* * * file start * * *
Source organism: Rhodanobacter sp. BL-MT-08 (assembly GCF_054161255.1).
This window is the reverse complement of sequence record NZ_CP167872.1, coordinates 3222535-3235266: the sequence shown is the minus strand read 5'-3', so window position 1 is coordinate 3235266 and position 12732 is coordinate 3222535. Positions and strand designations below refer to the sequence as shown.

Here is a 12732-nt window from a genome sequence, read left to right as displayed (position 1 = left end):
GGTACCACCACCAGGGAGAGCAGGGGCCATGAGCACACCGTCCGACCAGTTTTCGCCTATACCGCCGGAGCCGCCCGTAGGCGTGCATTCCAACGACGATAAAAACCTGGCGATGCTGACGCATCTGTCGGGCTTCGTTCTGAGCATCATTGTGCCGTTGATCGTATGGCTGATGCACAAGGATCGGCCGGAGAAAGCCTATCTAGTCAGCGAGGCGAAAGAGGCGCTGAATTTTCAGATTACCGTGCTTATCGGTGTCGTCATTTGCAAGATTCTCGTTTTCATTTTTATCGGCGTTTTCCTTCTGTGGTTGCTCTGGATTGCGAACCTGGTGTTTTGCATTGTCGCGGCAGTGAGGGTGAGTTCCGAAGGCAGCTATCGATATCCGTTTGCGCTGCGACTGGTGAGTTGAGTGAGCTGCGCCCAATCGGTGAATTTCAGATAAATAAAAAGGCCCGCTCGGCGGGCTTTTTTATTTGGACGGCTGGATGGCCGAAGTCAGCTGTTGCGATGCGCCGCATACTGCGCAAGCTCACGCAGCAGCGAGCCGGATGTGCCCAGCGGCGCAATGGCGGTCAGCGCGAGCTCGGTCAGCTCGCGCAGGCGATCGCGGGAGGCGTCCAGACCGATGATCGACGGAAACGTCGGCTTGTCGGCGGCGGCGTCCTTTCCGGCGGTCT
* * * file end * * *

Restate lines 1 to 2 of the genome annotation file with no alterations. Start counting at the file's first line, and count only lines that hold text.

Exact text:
Source organism: Rhodanobacter sp. BL-MT-08 (assembly GCF_054161255.1).
This window is the reverse complement of sequence record NZ_CP167872.1, coordinates 3222535-3235266: the sequence shown is the minus strand read 5'-3', so window position 1 is coordinate 3235266 and position 12732 is coordinate 3222535. Positions and strand designations below refer to the sequence as shown.